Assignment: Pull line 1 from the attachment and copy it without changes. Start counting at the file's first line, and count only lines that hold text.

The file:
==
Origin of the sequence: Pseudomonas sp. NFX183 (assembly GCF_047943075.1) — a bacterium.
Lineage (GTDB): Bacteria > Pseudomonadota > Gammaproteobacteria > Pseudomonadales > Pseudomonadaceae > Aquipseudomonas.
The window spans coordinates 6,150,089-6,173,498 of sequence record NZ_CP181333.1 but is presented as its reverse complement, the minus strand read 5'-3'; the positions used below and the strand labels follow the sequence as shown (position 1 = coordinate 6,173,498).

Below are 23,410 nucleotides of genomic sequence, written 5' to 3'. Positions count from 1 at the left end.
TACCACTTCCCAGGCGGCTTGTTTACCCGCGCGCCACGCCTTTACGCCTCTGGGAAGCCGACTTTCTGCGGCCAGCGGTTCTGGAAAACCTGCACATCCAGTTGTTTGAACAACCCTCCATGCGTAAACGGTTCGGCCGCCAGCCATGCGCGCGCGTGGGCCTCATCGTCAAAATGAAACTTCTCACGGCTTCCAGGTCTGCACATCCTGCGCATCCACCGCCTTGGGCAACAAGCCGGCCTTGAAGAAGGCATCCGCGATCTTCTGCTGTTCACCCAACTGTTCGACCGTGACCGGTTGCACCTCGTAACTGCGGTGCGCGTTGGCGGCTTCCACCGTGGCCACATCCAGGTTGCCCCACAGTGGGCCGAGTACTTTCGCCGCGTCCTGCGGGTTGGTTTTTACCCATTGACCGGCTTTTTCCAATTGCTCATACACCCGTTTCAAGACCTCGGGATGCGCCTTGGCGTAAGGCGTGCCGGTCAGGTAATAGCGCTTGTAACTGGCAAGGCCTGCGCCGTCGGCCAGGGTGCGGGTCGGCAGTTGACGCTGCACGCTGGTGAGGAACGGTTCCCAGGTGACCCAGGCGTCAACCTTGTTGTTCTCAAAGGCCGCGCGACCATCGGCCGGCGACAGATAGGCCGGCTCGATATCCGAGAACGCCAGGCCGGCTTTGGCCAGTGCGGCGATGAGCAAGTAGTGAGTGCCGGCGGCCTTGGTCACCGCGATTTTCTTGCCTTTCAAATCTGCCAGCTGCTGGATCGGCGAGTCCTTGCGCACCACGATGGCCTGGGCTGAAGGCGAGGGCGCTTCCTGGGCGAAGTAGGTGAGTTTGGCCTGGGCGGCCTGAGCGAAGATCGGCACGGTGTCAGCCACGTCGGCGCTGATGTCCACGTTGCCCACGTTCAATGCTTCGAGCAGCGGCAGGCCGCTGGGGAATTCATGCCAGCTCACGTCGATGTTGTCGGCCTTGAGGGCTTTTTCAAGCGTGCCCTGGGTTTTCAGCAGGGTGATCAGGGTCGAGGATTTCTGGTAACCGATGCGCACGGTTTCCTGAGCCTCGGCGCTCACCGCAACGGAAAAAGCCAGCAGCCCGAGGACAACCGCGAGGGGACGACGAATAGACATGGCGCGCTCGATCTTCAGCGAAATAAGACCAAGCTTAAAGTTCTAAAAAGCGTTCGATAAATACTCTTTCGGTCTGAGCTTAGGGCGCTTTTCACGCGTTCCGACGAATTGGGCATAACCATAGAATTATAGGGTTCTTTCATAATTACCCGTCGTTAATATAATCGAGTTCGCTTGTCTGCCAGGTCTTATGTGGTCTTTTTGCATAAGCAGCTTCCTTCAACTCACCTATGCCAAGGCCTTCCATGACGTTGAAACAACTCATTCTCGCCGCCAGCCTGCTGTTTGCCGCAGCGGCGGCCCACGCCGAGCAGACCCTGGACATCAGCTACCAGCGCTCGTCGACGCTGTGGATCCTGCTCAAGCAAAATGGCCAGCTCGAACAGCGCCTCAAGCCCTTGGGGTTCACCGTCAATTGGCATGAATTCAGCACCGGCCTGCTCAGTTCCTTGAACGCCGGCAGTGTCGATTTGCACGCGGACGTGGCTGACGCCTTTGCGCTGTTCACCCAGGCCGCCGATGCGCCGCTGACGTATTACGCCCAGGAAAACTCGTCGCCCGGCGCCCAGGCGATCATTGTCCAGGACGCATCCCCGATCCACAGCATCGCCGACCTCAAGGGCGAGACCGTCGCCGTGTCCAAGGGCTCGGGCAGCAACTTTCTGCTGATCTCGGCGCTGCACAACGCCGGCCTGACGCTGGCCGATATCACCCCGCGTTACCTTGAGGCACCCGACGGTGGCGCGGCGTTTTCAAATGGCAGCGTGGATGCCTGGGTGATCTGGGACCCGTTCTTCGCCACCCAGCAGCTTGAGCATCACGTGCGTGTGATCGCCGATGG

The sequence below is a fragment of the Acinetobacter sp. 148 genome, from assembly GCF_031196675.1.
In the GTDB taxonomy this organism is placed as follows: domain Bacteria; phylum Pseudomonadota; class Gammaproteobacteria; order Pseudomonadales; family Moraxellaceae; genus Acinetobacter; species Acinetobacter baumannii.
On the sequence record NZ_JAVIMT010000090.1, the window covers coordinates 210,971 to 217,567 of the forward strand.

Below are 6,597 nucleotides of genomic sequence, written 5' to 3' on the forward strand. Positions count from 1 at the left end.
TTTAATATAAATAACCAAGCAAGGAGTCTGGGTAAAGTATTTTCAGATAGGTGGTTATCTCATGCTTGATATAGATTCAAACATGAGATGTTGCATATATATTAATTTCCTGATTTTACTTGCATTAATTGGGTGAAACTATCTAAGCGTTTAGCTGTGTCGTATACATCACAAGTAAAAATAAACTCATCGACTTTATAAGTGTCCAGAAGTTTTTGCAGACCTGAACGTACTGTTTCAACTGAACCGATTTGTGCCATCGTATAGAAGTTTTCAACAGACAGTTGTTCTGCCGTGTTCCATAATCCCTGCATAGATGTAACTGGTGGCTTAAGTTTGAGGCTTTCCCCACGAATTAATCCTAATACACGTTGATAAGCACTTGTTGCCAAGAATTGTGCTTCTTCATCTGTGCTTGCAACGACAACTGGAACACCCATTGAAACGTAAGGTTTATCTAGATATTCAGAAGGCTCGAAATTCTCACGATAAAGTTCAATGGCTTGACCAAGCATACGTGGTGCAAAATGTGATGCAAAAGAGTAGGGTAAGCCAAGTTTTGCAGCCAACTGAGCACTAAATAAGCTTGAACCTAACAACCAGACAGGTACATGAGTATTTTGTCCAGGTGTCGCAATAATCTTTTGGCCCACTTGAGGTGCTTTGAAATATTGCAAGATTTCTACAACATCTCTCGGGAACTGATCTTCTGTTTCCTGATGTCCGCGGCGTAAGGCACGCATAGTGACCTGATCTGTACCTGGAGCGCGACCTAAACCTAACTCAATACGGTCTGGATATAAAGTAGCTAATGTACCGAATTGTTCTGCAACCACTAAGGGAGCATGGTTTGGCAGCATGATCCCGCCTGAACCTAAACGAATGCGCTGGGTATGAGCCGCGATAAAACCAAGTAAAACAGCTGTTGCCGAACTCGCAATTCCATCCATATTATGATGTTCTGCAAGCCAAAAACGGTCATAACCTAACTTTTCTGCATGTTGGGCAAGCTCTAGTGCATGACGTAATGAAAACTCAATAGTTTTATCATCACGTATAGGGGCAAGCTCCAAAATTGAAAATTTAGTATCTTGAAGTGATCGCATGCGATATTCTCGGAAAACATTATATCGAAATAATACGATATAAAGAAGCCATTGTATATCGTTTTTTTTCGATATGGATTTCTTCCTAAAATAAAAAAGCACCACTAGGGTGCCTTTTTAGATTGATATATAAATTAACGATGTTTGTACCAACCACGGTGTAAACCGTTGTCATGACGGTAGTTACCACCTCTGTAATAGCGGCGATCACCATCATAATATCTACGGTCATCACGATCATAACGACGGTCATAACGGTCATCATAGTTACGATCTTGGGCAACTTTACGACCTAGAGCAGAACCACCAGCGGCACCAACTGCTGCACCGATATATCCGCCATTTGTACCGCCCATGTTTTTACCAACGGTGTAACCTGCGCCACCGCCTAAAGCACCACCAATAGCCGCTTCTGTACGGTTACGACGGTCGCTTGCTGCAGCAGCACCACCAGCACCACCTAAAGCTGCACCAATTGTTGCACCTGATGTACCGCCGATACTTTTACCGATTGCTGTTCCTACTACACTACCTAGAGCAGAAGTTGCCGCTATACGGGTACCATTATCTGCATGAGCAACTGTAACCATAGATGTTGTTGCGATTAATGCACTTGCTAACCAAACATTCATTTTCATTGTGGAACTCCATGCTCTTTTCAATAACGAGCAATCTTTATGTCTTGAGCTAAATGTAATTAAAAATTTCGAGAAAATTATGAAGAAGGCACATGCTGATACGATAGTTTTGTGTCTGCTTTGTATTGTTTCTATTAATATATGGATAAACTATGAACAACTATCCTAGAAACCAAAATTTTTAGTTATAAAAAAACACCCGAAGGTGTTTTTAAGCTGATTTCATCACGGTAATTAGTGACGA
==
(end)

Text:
Origin of the sequence: Pseudomonas sp. NFX183 (assembly GCF_047943075.1) — a bacterium.